School was amazing and difficult. Girls would heckled me as I tried to teach, asking questions that would make me blush. Two minutes after class was over, they'd be giggling with me, trying to teach me Oshiwambo, exchanging addresses, asking how to avoid temptation. I loved them.
Their faces and stories haunt me nearly every day.
Johanna, who was panicked about passing her Grade 12 exams, who wanted me to pray for her
Olivia, whose fiance beats her. She stays with him, even though she doesn't love him. She says she's never loved him.
Rocxy, whose only goal that week was to teach me Oshiwambo
Frida, who asked for my copy of "Choose to Wait"
Julia, one of the bravest girls I've ever met. She dropped out of school to have her baby, and then came back. She wants to be the future of Namibia. She wants to be a marine biologist. I deeply desire to know how she is, how her daugher is, what God is doing in her life.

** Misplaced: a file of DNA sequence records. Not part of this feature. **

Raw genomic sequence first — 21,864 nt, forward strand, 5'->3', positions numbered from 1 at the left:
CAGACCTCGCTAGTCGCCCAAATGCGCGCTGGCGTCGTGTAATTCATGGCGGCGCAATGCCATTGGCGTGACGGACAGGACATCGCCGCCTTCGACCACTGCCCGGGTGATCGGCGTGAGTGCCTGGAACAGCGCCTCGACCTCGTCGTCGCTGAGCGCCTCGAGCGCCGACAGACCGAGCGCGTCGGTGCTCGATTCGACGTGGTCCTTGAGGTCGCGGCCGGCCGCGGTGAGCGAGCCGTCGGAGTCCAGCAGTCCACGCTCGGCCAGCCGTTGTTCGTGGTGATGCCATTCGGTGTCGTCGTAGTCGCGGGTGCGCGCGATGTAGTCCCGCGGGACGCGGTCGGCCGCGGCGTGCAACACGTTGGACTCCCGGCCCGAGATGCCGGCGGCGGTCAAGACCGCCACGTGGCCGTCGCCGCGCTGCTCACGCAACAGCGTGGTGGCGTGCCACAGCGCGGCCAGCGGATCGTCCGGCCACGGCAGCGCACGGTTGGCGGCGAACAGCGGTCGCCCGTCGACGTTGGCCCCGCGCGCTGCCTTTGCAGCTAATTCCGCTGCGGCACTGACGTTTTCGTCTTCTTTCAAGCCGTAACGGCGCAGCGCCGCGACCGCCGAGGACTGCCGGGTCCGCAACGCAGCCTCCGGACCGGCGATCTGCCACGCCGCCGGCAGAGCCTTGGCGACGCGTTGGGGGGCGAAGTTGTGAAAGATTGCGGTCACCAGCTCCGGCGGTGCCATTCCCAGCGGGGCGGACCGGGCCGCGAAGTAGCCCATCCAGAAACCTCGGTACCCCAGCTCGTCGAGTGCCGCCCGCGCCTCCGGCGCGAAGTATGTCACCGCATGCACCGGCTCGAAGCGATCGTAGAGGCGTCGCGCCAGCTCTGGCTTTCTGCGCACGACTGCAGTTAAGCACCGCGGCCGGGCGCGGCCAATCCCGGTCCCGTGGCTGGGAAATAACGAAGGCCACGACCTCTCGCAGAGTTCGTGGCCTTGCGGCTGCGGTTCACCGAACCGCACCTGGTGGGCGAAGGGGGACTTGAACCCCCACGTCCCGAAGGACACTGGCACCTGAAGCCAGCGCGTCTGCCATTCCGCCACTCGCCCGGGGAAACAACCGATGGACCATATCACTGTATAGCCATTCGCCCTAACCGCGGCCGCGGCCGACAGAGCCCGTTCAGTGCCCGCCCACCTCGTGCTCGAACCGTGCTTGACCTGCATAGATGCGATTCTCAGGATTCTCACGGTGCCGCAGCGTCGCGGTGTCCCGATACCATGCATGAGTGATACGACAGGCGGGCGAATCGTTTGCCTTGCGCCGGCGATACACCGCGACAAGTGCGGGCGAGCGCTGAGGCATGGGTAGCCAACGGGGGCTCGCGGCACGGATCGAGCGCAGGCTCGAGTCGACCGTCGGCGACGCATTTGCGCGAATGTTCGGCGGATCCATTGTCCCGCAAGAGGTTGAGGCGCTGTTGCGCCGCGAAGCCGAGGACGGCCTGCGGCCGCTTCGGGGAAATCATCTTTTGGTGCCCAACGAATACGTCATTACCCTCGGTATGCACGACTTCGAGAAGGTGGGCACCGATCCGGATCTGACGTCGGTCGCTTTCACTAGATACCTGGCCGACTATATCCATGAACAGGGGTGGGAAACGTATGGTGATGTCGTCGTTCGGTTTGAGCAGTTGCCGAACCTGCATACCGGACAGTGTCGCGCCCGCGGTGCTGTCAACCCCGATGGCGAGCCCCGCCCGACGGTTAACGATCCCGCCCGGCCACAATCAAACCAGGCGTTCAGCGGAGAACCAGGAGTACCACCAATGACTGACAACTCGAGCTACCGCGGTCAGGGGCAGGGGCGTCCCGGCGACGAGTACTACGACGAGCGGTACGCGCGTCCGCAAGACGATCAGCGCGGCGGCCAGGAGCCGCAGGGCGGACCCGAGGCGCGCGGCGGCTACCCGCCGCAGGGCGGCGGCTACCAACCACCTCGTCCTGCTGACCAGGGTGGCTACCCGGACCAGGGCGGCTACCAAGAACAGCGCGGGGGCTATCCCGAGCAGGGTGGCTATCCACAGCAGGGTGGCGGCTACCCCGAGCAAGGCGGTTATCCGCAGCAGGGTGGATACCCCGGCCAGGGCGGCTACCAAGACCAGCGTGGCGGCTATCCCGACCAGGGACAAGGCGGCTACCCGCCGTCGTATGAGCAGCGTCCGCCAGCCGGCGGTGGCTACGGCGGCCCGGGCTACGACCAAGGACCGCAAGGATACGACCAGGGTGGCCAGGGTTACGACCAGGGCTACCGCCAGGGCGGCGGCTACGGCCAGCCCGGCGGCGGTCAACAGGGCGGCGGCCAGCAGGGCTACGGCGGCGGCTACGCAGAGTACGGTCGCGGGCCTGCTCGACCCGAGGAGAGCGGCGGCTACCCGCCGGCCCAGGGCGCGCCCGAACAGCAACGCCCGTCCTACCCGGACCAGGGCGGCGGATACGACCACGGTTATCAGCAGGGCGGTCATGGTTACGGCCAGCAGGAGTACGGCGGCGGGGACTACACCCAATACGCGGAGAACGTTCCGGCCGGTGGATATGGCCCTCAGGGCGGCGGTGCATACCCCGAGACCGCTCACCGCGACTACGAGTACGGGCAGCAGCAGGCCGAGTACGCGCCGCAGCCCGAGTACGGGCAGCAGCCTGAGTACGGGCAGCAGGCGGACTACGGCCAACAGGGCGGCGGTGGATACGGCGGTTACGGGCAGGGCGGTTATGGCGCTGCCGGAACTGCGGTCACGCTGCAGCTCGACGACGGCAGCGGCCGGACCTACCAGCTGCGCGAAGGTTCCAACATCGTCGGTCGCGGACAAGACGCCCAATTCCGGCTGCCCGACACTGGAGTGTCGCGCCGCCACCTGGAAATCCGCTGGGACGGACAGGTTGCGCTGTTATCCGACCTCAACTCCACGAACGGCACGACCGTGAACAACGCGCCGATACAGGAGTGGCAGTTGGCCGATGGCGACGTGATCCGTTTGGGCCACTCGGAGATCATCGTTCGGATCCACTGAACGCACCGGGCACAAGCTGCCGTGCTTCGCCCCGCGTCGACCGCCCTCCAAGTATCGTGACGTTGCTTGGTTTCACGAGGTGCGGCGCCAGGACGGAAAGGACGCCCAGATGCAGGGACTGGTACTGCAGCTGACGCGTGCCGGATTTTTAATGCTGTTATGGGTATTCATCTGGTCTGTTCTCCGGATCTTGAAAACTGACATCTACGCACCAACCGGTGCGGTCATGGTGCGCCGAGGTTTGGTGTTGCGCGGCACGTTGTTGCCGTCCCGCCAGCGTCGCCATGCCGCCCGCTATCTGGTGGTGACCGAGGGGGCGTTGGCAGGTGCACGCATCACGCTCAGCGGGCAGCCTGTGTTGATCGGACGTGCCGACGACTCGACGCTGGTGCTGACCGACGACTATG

I returned to our house angry and exhausted. I don't understand a culture where a young girl is beaten by her boyfriend, and all she knows how to do is laugh. I cannot accept a society where there is an epidemimc of young women dropping out of school because they are carrying their teacher's babies. These men are supposed to protect and educate these young women, but instead, are using one of the few lucrative professions in Namibia in order to exploit them. Yes, these things happen in the United States, but we agree that they are not acceptable. In Namibia, I got the feeling that nobody cared. Nobody wanted to change the system. These girls were expendable; they had no value.
I would tell my stories to my teammates, often in disbelief. I craved someone to tell me that it wasn't right, and to give me a vague idea of what I should say.